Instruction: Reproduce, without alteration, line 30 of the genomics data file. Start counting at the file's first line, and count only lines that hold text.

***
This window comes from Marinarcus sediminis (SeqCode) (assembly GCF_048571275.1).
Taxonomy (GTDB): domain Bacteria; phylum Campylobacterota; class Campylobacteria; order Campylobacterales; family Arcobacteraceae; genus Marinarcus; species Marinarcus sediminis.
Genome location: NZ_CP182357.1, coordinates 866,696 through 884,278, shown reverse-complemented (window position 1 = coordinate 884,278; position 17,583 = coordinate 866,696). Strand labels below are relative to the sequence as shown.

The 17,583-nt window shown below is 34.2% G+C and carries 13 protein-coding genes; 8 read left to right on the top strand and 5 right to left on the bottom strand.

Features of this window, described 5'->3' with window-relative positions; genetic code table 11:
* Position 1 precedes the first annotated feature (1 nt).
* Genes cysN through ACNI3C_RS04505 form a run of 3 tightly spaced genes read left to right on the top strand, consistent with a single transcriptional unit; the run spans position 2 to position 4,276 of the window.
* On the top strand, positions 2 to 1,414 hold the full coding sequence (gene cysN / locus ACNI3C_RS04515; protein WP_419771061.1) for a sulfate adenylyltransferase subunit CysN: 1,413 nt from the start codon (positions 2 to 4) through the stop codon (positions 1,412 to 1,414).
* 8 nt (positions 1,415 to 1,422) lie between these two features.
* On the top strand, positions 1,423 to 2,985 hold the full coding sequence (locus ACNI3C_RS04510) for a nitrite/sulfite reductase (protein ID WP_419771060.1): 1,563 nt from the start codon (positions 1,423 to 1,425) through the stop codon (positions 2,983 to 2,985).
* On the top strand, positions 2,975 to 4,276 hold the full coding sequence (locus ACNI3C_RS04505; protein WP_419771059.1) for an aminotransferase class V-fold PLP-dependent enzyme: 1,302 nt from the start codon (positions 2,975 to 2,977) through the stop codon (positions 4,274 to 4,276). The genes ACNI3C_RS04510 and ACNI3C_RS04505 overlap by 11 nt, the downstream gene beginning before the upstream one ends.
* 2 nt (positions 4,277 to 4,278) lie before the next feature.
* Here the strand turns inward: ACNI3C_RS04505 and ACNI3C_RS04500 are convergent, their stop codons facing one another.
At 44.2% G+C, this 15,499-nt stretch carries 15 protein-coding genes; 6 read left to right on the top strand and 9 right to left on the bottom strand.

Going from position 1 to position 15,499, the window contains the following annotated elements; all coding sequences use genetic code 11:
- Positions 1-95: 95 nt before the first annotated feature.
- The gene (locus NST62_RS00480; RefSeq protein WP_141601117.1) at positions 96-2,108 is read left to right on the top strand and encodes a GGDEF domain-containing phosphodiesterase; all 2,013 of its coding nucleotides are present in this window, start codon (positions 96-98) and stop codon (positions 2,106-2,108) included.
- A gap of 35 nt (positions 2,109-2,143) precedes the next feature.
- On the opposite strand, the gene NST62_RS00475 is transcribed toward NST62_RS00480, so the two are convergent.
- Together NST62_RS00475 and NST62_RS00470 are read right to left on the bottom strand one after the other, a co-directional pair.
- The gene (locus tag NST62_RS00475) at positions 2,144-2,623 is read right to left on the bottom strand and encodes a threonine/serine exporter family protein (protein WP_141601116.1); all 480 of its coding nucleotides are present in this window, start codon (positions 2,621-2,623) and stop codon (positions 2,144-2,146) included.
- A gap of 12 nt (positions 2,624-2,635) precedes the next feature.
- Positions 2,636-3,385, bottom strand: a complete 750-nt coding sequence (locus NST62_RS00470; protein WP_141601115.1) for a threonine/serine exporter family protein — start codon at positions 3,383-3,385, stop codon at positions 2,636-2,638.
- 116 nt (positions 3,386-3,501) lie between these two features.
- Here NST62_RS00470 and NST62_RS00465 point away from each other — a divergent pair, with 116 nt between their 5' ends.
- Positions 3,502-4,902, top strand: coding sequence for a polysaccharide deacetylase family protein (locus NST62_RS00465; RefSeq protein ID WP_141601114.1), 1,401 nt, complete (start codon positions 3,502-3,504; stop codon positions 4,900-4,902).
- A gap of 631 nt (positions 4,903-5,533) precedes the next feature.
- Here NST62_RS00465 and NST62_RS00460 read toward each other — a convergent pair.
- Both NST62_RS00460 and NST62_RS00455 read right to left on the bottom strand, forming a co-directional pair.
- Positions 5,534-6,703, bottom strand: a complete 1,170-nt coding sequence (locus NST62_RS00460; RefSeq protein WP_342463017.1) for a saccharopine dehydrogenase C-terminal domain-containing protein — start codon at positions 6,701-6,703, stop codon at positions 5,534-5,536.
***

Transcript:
- Positions 5,534-6,703, bottom strand: a complete 1,170-nt coding sequence (locus NST62_RS00460; RefSeq protein WP_342463017.1) for a saccharopine dehydrogenase C-terminal domain-containing protein — start codon at positions 6,701-6,703, stop codon at positions 5,534-5,536.